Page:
"You jeopardized the integrity of the sim and made the results unreliable. Your behaviour was irresponsible in the extreme," said π. "Not that anyone seems to care."

"We still haven’t reached a decision," said the Banyan. "As chairman of the committee I have a responsibility to our superiors to facilitate a satisfactory outcome. I propose we turn it off. We have derived as much useful data from Sim96 as is possible. Earth has outlived its usefulness and it's time to move onto another project."

The silence weighed heavy as the committee members amused themselves. Eden had coaxed God out of the tree and was brushing his hairy back. The explosion had reduced itself to a small red smoulder while the spacecraft floated stationary facing the Banyan.

"I agree," said π eventually. "Sim96 has exceeded its parameters to the point where its subjects have become agents of chaos. The data is unreliable. Also, certain members of this committee don’t seem to understand the purpose of this sim. They don’t respect the boundaries and don't appreciate the work I do maintaining it. I vote for dissolution."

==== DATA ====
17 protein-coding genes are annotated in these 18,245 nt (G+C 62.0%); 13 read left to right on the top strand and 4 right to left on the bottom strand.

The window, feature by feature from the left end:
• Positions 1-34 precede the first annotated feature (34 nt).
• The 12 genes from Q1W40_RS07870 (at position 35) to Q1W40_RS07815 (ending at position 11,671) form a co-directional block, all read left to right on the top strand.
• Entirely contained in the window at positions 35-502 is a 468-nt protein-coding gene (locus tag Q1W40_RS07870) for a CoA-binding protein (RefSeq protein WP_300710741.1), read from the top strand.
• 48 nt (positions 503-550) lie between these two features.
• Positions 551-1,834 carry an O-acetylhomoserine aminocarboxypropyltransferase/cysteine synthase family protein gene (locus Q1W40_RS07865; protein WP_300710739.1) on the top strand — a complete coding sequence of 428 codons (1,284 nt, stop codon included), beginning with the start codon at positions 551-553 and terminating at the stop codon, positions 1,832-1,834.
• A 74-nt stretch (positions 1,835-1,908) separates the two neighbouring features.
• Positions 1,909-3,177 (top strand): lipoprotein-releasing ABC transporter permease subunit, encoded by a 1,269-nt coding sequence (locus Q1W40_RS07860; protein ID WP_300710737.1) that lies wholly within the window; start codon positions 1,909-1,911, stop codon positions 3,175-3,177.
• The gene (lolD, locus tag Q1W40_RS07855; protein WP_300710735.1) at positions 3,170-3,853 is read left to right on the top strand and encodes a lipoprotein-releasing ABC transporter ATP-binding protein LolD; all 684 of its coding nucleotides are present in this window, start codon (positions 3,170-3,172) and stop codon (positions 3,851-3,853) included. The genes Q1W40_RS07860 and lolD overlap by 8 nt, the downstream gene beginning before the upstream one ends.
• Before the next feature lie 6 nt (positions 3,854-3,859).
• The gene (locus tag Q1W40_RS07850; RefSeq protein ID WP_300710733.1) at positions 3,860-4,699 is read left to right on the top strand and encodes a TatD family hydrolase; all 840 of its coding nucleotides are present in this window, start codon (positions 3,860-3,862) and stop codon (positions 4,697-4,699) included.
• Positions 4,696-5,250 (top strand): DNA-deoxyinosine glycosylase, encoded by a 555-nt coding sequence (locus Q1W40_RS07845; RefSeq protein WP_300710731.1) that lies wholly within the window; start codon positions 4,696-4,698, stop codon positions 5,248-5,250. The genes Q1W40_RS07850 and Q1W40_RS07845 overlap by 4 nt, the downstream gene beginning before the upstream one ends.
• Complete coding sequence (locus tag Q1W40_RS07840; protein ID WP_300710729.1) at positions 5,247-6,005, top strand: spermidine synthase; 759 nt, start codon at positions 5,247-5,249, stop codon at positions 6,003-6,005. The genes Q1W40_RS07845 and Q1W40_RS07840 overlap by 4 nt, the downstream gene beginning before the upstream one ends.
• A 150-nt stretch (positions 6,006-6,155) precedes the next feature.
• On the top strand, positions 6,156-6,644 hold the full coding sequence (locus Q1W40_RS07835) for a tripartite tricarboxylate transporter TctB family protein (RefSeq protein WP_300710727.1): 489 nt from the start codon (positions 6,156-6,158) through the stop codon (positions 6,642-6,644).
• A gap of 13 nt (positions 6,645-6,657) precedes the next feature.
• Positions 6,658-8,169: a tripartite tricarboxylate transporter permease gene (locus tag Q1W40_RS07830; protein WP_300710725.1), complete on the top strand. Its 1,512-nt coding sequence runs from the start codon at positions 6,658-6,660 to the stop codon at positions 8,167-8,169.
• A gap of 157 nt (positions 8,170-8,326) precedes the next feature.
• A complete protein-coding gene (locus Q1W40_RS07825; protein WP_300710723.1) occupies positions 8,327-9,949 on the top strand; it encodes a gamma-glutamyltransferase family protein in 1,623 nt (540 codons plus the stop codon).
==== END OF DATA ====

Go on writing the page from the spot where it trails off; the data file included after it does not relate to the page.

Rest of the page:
As π spoke, the explosion burst into life again. A booming noise echoed around them as the explosion erupted into the space above. The fiery ball glowed like a small sun, stationary as it reached the apex of its trajectory. Then it fell upon the Banyan tree, setting the entire tree on fire.

"Very amusing," shouted the burning tree above the crackling flames. "Is that your answer?"

"I don’t care about your rules and regulations, I don’t care about Sim96 either. But I would rather see it descend into chaos than conform to your sterile bureaucracy," said the explosion.